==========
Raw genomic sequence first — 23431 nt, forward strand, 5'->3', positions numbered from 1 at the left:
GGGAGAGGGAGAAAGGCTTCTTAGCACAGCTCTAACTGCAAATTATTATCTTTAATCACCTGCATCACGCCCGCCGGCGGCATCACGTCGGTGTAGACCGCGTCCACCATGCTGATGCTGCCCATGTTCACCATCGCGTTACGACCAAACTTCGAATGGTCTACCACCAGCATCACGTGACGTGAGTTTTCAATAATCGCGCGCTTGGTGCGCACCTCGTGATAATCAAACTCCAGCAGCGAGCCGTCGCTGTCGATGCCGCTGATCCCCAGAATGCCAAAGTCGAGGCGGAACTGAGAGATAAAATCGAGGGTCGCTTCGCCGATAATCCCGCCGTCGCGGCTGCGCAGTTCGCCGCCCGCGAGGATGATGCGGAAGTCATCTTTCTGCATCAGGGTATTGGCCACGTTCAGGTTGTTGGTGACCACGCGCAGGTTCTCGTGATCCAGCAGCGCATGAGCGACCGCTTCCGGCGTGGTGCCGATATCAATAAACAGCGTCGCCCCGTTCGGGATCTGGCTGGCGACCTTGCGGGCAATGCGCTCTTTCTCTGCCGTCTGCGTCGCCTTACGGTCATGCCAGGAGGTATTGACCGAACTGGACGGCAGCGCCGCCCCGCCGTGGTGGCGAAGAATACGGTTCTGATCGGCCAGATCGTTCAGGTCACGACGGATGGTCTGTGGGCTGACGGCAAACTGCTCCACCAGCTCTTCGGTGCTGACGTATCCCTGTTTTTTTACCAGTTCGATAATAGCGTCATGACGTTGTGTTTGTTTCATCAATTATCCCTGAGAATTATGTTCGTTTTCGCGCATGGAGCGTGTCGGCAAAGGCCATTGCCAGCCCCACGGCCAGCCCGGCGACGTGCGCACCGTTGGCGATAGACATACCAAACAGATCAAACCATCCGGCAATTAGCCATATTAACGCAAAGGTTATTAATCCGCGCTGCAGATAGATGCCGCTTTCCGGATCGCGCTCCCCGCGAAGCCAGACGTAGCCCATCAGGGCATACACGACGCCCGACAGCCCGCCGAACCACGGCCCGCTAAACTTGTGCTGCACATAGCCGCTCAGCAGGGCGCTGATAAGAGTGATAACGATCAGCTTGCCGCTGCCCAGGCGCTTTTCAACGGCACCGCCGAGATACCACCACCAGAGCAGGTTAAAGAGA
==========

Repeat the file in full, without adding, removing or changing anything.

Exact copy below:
Raw genomic sequence first — 23431 nt, forward strand, 5'->3', positions numbered from 1 at the left:
GGGAGAGGGAGAAAGGCTTCTTAGCACAGCTCTAACTGCAAATTATTATCTTTAATCACCTGCATCACGCCCGCCGGCGGCATCACGTCGGTGTAGACCGCGTCCACCATGCTGATGCTGCCCATGTTCACCATCGCGTTACGACCAAACTTCGAATGGTCTACCACCAGCATCACGTGACGTGAGTTTTCAATAATCGCGCGCTTGGTGCGCACCTCGTGATAATCAAACTCCAGCAGCGAGCCGTCGCTGTCGATGCCGCTGATCCCCAGAATGCCAAAGTCGAGGCGGAACTGAGAGATAAAATCGAGGGTCGCTTCGCCGATAATCCCGCCGTCGCGGCTGCGCAGTTCGCCGCCCGCGAGGATGATGCGGAAGTCATCTTTCTGCATCAGGGTATTGGCCACGTTCAGGTTGTTGGTGACCACGCGCAGGTTCTCGTGATCCAGCAGCGCATGAGCGACCGCTTCCGGCGTGGTGCCGATATCAATAAACAGCGTCGCCCCGTTCGGGATCTGGCTGGCGACCTTGCGGGCAATGCGCTCTTTCTCTGCCGTCTGCGTCGCCTTACGGTCATGCCAGGAGGTATTGACCGAACTGGACGGCAGCGCCGCCCCGCCGTGGTGGCGAAGAATACGGTTCTGATCGGCCAGATCGTTCAGGTCACGACGGATGGTCTGTGGGCTGACGGCAAACTGCTCCACCAGCTCTTCGGTGCTGACGTATCCCTGTTTTTTTACCAGTTCGATAATAGCGTCATGACGTTGTGTTTGTTTCATCAATTATCCCTGAGAATTATGTTCGTTTTCGCGCATGGAGCGTGTCGGCAAAGGCCATTGCCAGCCCCACGGCCAGCCCGGCGACGTGCGCACCGTTGGCGATAGACATACCAAACAGATCAAACCATCCGGCAATTAGCCATATTAACGCAAAGGTTATTAATCCGCGCTGCAGATAGATGCCGCTTTCCGGATCGCGCTCCCCGCGAAGCCAGACGTAGCCCATCAGGGCATACACGACGCCCGACAGCCCGCCGAACCACGGCCCGCTAAACTTGTGCTGCACATAGCCGCTCAGCAGGGCGCTGATAAGAGTGATAACGATCAGCTTGCCGCTGCCCAGGCGCTTTTCAACGGCACCGCCGAGATACCACCACCAGAGCAGGTTAAAGAGA